The third is: if you love faithfully those holy things that cannot be seen with your eyes.

Once Brother Giles asked a certain friar: “Have you a good soul?” He answered: “I don’t know, Brother.”
Brother Giles said: “Holy contrition — holy humility — holy charity — holy devotion –
and holy joy make the soul holy and good.”

(from the book “The Little Flowers of St. Francis)

The Virtues That Rout Vice

Where there is charity and wisdom, there is neither fear nor ignorance.
Where there is patience and humility there is neither anger nor loss of composure.
Where there is poverty borne with joy, there is neither grasping nor hoarding.
Where there there is quiet and meditation, there is neither worry nor dissipation.
Where there is the fear of the Lord to guard the gateway, there the Enemy can get no hold for an entry.
Where there is mercy and discernment, there is neither luxury nor a hardened heart.

The Praises of God

St. Francis gives a Parchment to Brother Leo on Mount LaVerna about his Praises of God and the Blessing (From editions by Kajetan Esser and Duane Lapsanski ) Leo of Assisi, who was with Francis on LaVerna in the Fall of 1224, wrote in red ink on one side of this piece of parchment:
“Two years before his death, the blessed Francis spent forty days on Mount LaVerna from the Feast of the Assumption of the holy Virgin Mary until the September Feast of Saint Michael, in honor of the Blessed Virgin Mary, the Mother of God, and blessed Michael the Archangel. The Lord’s hand was upon him.
After the vision and message of the Seraph and the impression of Christ’s stigmata upon body, Francis composed these praises and wrote them in his own hand, thanking God for the kindness bestowed on him.”

On the other side of the same parchment Brother Leo wrote:

“The blessed Francis wrote this Blessing for me with his own hand. “Then, in a similar way he made with his own hand this sign, a TAU (cross) together with a skull.”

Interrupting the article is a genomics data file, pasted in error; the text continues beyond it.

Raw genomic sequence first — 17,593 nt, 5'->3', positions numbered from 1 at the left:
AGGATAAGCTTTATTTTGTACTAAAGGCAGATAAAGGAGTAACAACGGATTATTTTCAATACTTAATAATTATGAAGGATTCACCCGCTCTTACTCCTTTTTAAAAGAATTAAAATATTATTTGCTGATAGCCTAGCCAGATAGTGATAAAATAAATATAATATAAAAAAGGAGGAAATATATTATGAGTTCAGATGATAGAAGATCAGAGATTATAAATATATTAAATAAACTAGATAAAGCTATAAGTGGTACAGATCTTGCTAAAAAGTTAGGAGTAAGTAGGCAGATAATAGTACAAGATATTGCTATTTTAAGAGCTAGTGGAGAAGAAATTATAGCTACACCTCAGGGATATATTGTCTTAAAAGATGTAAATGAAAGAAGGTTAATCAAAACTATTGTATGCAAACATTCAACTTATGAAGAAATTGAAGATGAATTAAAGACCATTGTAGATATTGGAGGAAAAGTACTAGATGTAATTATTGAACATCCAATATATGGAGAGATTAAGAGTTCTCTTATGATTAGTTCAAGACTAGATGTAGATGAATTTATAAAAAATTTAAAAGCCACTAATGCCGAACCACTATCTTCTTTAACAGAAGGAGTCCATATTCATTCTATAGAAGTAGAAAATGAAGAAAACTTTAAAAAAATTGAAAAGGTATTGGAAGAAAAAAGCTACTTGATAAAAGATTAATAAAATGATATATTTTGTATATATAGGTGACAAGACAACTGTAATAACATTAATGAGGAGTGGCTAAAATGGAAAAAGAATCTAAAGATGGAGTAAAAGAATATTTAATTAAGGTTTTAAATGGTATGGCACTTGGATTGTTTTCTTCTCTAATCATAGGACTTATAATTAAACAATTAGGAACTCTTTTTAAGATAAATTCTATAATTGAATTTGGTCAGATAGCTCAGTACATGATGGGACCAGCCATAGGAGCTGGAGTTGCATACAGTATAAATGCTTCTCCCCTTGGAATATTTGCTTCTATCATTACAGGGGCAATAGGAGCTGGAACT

The original parchment is now preserved in the Basilica of Saint Francis in Assisi.
In preparing the edition of these texts, Kajetan Esser relied on the work of Duane Lapsanski who had examined the original parchment with the help of infa-red technology and was able to read passages now illegible to the naked eye. Even with the aid of technology, the parchment was still illegible in certain places, particularly at the edges and on the folds. Lapsanski had the help of early manuscript copies of the texts and Esser, relying on a broader examination of those manuscripts, changed some of Lapsanski’s readings. As you will see below, these supplemental readings will be indicated by placing the text in bold print.

The Praises of God

By St. Francis, with editions by Duane Lapsanski and Kaietan Esser

You are the holy Lord God Who does wonderful things.

You are strong. You are great. You are the most high.
You are the almighty king. You holy Father, King of heaven and earth.

You, are three and one, the Lord God of gods; You are the good,
all good, the highest good, Lord God living and true.

You are love, charity; You are wisdom, You are humility;
You are patience, You are beauty, You are meekness;
You are security, You are rest; You are gladness and joy, You are our hope, You are justice;
You are moderation, You are all our riches to sufficiency.

You are beauty, You are meekness;
You are the protector, You are our custodian and defender;
You are strength, You are refreshment. You are our hope;
You are our faith, You are our charity; You are all our sweetness,
You are our eternal life, Great and wonderful. Lord, Almighty God, Merciful Savior.

From the book “Francis The Saint” (page 109)

St. Francis’ Sermon to the Birds

From “The Little Flowers of St. Francis” by Raphael Brown
And a tribute to the birds by Ruth Vogel, S.F.O.